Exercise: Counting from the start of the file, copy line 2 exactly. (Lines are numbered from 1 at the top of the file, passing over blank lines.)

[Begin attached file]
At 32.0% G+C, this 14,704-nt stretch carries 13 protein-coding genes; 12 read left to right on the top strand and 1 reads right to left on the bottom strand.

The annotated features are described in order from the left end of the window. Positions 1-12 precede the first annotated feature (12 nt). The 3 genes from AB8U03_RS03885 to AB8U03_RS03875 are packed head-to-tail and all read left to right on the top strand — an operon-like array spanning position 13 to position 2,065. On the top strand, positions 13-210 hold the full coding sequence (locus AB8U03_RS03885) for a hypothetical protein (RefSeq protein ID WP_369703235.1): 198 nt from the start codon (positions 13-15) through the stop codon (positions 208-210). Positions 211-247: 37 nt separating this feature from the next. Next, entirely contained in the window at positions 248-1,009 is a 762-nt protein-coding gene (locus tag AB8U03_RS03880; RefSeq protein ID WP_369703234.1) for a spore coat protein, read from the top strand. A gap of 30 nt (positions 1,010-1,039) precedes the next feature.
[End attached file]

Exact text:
The annotated features are described in order from the left end of the window. Positions 1-12 precede the first annotated feature (12 nt). The 3 genes from AB8U03_RS03885 to AB8U03_RS03875 are packed head-to-tail and all read left to right on the top strand — an operon-like array spanning position 13 to position 2,065. On the top strand, positions 13-210 hold the full coding sequence (locus AB8U03_RS03885) for a hypothetical protein (RefSeq protein ID WP_369703235.1): 198 nt from the start codon (positions 13-15) through the stop codon (positions 208-210). Positions 211-247: 37 nt separating this feature from the next. Next, entirely contained in the window at positions 248-1,009 is a 762-nt protein-coding gene (locus tag AB8U03_RS03880; RefSeq protein ID WP_369703234.1) for a spore coat protein, read from the top strand. A gap of 30 nt (positions 1,010-1,039) precedes the next feature.